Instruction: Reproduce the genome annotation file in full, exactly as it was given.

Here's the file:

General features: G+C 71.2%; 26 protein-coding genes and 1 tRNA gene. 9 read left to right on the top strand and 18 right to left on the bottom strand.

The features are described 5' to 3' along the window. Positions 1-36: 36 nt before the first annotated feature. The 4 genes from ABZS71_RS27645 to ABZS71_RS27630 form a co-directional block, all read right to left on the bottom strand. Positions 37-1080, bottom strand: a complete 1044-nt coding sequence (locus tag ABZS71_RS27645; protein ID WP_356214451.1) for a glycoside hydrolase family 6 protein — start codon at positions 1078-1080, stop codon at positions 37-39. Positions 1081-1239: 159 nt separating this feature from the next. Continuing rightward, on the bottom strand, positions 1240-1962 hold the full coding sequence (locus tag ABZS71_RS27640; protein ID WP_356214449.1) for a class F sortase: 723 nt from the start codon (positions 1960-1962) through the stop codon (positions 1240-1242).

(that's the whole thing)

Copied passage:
General features: G+C 71.2%; 26 protein-coding genes and 1 tRNA gene. 9 read left to right on the top strand and 18 right to left on the bottom strand.

The features are described 5' to 3' along the window. Positions 1-36: 36 nt before the first annotated feature. The 4 genes from ABZS71_RS27645 to ABZS71_RS27630 form a co-directional block, all read right to left on the bottom strand. Positions 37-1080, bottom strand: a complete 1044-nt coding sequence (locus tag ABZS71_RS27645; protein ID WP_356214451.1) for a glycoside hydrolase family 6 protein — start codon at positions 1078-1080, stop codon at positions 37-39. Positions 1081-1239: 159 nt separating this feature from the next. Continuing rightward, on the bottom strand, positions 1240-1962 hold the full coding sequence (locus tag ABZS71_RS27640; protein ID WP_356214449.1) for a class F sortase: 723 nt from the start codon (positions 1960-1962) through the stop codon (positions 1240-1242).